WASHINGTON — The Clinton administration has issued a diplomatic warning to Moscow about Russian assistance to Iran's missile program--aid that could threaten U.S. troops in Saudi Arabia, several Persian Gulf allies and Israel, senior administration officials say.
Intelligence reports indicate that Russia recently transferred to Iran technology for the Russian SS-4 missile, which has a range almost three times greater than that of any missile now in Iran's arsenal.
The warning was issued during talks last week between Vice President Al Gore and visiting Russian Prime Minister Viktor S. Chernomyrdin.
The transfer basically involved detailed instructions on how to construct the weapon's delivery system, U.S. sources said. Israeli officials said Tuesday that the transfer also included some parts for an SS-4 missile.
The SS-4, with a range of 1,250 miles, carries a standard warhead that is equivalent to 3,000 pounds of TNT. The Soviet Union, however, once loaded the missile with a 1-megaton nuclear warhead.
Chernomyrdin denied that Moscow had authorized transfer of the giant missile, administration officials said. He acknowledged that such action would amount to a violation of a 1994 pledge by Russian President Boris N. Yeltsin not to engage in further arms sales to Tehran.
Administration officials are speculating about whether the missile technology could have been transferred to Iran from cash-strapped former Soviet arms producers or complexes.
"How it happened is still a gray area. One possibility is that it was beyond the control of government," a senior administration source said Tuesday.
A well-placed Middle East source added: "The Russian government may not support such an export, but they don't do enough to stop it. . . . They are not monitoring what is leaving their country."
Past reports about arms transfers to Iran often have reflected fears rather than reality. But senior U.S. sources said the intelligence evidence on the SS-4 transfer, much of which was presented to the White House by senior Israeli officials and was first reported in the Israeli press last month, is overwhelming.
The Israeli claims matched U.S. intelligence gathered in recent weeks, the U.S. sources said.
The Iranian mission at the United Nations said it was unable to comment on the reports, which it said it had not seen.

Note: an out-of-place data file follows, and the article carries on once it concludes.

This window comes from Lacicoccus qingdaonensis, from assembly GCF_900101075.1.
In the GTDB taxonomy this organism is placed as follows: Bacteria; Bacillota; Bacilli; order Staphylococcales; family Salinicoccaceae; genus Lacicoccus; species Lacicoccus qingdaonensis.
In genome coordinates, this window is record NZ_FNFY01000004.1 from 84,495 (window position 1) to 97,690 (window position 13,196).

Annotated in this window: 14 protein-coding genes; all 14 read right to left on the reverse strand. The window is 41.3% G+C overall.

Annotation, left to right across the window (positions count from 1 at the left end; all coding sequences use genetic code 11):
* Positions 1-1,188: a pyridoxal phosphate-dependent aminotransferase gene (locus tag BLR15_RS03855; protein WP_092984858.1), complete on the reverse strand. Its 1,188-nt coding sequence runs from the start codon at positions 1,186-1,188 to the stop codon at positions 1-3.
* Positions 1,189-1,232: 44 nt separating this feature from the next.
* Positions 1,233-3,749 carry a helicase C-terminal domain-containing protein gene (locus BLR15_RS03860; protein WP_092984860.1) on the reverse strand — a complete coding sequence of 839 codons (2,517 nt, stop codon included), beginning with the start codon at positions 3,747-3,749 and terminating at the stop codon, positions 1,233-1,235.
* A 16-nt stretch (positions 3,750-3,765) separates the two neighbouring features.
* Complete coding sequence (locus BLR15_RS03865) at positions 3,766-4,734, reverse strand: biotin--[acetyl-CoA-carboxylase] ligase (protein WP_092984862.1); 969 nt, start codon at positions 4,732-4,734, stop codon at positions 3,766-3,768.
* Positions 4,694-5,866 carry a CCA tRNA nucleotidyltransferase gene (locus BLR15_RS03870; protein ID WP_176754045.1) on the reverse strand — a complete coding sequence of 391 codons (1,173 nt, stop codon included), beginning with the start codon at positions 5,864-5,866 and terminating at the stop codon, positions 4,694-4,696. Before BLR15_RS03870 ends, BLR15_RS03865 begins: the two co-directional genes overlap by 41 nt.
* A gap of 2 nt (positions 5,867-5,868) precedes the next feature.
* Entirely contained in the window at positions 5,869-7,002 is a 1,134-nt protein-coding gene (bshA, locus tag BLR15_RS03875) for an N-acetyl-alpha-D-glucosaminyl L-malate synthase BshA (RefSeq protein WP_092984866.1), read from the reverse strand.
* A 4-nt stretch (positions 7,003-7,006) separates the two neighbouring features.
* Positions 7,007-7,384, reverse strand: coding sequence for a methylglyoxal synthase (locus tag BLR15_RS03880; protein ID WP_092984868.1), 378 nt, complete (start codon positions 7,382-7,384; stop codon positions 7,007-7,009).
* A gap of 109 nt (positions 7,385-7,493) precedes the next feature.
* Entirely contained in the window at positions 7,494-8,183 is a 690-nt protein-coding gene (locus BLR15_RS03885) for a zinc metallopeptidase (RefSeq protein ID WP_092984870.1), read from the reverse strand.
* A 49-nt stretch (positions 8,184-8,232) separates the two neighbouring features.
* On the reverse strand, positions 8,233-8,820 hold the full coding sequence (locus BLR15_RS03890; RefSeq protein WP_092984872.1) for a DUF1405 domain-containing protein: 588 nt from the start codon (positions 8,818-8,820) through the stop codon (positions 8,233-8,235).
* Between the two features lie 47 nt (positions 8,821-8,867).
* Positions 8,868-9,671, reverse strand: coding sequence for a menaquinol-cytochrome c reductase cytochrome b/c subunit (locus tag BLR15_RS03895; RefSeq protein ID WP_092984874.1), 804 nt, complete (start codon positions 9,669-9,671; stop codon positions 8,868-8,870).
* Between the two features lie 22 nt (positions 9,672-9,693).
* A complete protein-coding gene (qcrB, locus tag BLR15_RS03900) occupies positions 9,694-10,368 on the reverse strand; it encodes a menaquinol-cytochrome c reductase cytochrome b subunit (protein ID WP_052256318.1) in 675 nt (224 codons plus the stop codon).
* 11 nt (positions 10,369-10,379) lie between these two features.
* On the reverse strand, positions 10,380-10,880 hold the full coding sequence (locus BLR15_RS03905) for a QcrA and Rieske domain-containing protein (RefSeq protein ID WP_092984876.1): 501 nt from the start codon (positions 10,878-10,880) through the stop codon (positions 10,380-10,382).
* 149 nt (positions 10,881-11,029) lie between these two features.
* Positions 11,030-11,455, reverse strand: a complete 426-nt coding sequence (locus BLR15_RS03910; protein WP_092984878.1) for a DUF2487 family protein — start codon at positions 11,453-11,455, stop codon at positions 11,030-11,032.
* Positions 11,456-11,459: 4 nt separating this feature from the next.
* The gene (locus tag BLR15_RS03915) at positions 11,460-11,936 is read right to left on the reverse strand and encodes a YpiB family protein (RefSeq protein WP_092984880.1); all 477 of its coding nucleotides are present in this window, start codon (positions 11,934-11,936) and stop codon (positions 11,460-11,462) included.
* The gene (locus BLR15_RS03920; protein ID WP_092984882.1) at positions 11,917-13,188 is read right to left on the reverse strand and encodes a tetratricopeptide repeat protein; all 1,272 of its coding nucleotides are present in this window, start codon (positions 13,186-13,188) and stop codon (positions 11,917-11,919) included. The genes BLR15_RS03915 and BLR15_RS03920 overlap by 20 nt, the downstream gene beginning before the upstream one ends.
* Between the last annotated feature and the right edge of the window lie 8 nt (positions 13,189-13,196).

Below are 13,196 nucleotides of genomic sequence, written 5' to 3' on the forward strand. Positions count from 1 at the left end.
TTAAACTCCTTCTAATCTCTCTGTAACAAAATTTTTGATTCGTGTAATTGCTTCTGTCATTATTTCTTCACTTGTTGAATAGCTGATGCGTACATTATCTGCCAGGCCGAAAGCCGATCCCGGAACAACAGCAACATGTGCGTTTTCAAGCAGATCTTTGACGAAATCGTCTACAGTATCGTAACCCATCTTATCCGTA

The United States has reason to be more concerned about the SS-4 than about Scud missiles with a range of about 320 miles that Iran bought from North Korea, military experts say.
Iran's acquisition of the SS-4 is being interpreted as a new indication that Tehran is actively seeking a nuclear capability, despite its vehement and repeated denials, according to administration sources and regional experts.
"A missile of that size and accuracy could only be lethal or used effectively with a nuclear weapon or a biological weapon of near-nuclear lethality," said Anthony Cordesman, co-director of the Middle East program at the Center for Strategic and International Studies.
The SS-4 has a greater range than the missiles in any Mideast country, military experts said.
"It could change the balance of power in the region--if Iran can make the missile operational and if it can obtain those warheads," Cordesman said. "But those are big ifs."
Tehran is closer to developing a significant biological weapons payload, he added.
The missile's limited accuracy makes it more suitable for attacks on large population centers than on more precise targets, military experts said.
The U.S. diplomatic warning reflects broader American concern about the buildup of Tehran's unconventional weapons at a time of growing tension in the Persian Gulf.
"Iran has concluded that it cannot compete with the United States or other regional powers in conventional strength, so it's doing two things: proliferating weapons of mass destruction and exploiting every opportunity to find technology or materials for delivery systems required--missiles and aircraft," Cordesman said.
Iran has also built up a major capacity to threaten traffic through the Persian Gulf, senior administration sources said, deploying troops and anti-ship missiles and developing advanced mines that could be placed in strategic shipping lanes. Iran has also purchased three new Russian submarines.
Iranian officials have denied publicly that Tehran has aggressive intent against any party in the Persian Gulf.
In the run-up to the 18th anniversary of Iran's revolution this week, they have charged that the United States is the party preparing for confrontation.
In 1995, Washington warned Russia that its plan to build a nuclear reactor in Iran would facilitate Tehran's nuclear weapons capability.
The administration was also alarmed about the potential impact of Russia's submarine sale on oil shipments and on the U.S. naval presence in the Gulf.
Russia has become Iran's largest arms source. As part of past agreements, Moscow admitted last year that it would sell Tehran military equipment worth $1 billion in 1997 and 1998, according to Jane's Defense Weekly.